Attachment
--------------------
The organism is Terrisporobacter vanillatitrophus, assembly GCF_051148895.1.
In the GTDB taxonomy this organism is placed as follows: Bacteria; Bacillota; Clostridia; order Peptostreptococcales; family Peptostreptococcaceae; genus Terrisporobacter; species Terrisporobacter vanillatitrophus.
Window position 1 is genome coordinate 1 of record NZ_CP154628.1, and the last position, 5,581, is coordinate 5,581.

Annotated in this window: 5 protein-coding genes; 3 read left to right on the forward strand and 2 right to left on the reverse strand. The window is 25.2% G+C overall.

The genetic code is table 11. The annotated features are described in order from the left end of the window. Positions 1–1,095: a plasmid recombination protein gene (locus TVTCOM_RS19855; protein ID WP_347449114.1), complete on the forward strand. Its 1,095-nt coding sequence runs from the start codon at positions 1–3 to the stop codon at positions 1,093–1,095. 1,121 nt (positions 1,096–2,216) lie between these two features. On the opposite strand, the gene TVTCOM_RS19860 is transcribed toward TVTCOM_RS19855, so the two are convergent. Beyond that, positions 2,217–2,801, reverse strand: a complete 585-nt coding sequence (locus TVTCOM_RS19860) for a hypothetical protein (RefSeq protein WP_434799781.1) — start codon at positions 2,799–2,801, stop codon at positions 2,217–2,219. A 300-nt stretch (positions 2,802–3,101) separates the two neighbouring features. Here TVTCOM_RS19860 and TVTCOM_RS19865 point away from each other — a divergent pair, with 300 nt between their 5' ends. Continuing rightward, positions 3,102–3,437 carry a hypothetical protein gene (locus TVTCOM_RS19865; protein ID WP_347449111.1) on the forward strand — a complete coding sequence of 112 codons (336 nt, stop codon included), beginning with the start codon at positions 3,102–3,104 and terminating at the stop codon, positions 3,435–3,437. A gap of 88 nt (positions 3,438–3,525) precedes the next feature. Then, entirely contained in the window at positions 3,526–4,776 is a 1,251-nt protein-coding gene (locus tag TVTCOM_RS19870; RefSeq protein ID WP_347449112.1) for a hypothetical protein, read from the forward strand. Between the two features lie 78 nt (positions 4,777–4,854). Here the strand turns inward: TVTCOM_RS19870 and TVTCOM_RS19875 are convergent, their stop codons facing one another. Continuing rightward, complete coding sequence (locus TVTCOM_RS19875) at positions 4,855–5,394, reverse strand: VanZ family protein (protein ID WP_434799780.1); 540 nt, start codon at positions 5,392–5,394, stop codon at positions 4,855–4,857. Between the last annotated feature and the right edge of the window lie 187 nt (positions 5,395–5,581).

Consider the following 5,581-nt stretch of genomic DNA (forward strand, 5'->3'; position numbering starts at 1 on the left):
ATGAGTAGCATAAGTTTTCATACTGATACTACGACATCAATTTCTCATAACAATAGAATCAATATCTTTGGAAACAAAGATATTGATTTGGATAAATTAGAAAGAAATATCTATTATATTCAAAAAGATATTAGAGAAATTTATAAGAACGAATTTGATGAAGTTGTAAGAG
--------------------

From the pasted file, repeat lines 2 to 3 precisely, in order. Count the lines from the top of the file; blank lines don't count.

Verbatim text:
In the GTDB taxonomy this organism is placed as follows: Bacteria; Bacillota; Clostridia; order Peptostreptococcales; family Peptostreptococcaceae; genus Terrisporobacter; species Terrisporobacter vanillatitrophus.
Window position 1 is genome coordinate 1 of record NZ_CP154628.1, and the last position, 5,581, is coordinate 5,581.